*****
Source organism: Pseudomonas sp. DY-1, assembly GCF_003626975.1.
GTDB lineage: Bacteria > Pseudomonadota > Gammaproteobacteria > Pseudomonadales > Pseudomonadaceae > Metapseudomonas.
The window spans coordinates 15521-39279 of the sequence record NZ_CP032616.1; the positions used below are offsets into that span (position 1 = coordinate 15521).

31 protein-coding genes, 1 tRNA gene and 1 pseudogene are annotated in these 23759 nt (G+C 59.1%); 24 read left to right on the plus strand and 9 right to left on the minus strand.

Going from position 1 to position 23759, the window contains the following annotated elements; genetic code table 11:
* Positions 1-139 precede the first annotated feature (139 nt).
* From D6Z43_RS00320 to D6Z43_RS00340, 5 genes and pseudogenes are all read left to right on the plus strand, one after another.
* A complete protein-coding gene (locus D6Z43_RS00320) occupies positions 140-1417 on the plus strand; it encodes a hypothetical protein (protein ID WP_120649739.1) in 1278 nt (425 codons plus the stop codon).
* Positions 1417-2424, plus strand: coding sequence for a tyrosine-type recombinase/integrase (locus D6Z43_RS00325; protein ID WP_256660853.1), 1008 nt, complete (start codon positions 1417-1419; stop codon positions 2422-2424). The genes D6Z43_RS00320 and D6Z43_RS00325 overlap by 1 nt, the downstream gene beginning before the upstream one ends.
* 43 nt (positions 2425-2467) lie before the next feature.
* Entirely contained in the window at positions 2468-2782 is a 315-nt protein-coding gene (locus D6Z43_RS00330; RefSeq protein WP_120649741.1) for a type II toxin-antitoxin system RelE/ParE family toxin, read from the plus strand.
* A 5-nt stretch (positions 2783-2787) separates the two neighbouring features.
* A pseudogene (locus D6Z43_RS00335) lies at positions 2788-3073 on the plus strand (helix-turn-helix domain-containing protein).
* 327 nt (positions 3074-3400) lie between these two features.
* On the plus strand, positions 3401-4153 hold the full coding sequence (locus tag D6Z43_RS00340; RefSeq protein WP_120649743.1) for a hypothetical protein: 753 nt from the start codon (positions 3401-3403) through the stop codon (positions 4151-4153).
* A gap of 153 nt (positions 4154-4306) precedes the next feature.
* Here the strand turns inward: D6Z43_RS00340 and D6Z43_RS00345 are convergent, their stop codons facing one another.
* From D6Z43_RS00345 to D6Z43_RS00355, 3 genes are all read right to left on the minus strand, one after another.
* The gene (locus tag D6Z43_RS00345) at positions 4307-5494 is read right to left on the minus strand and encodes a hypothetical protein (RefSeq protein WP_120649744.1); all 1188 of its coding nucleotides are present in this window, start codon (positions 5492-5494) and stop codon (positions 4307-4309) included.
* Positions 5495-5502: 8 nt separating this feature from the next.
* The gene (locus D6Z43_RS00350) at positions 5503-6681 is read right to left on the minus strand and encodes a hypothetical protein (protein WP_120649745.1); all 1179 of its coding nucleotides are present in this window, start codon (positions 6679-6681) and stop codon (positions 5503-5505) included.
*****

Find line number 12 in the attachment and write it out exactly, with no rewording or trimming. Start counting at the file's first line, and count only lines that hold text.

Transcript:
* A 5-nt stretch (positions 2783-2787) separates the two neighbouring features.